The Kamoinge legacy: the black photographers who changed the game

A new exhibition shines a light on the long-running collective of photographers who started documenting black culture in the 60s and haven’t stopped since

In 1973, a group of 14 New York photographers huddled into a photo studio on West 18th Street in Manhattan, posing in front of a Hasselblad camera for a group shot authored by Anthony Barboza, who stands smiling in the picture.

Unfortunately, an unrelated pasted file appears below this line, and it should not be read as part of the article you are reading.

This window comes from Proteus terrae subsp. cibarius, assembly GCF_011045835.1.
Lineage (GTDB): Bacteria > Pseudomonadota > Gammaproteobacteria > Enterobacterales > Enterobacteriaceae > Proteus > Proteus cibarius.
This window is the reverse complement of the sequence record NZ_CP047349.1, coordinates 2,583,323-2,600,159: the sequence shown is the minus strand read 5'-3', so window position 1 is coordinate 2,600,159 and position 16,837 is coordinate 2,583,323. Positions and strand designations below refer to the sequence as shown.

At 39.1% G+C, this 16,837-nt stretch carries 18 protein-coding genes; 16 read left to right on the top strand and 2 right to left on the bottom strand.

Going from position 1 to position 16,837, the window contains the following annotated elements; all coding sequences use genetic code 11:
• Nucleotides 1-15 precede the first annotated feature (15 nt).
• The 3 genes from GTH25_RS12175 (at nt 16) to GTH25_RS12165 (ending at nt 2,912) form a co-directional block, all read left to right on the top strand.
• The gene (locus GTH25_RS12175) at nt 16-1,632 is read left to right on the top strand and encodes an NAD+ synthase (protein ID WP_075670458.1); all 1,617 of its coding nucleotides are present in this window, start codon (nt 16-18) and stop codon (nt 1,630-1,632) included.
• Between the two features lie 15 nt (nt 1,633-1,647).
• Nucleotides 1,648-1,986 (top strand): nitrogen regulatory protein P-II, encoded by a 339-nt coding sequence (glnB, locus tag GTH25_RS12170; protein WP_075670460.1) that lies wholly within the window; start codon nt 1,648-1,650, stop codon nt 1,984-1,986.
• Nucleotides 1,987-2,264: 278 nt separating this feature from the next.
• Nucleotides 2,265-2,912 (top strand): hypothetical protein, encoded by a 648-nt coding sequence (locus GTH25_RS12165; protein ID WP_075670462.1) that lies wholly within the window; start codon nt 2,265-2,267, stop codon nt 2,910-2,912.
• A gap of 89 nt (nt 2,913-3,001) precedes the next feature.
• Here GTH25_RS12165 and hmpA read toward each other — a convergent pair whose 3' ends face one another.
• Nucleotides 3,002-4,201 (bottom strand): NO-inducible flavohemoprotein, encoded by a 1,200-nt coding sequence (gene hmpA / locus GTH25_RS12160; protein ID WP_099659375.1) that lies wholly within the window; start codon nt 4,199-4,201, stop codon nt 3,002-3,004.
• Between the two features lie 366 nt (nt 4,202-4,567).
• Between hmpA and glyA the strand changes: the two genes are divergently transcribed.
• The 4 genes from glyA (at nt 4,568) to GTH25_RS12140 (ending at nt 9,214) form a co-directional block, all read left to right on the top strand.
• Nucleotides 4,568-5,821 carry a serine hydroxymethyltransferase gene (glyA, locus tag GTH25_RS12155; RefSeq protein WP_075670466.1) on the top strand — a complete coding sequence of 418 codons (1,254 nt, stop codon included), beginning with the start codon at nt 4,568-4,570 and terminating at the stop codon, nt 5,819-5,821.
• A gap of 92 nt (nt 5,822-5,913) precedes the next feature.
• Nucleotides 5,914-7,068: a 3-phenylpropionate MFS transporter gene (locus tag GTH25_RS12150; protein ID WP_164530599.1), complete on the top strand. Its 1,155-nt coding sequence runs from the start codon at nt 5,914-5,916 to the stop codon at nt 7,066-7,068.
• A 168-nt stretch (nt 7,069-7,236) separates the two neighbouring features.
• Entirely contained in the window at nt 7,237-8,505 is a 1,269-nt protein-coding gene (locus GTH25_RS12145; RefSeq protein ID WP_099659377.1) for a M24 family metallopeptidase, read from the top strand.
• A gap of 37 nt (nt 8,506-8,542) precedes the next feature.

“I remember arranging the lighting and then my assistant took the photo,” said Barboza to the Guardian. “It’s a photo of a family. That’s what it is. A family photo.”

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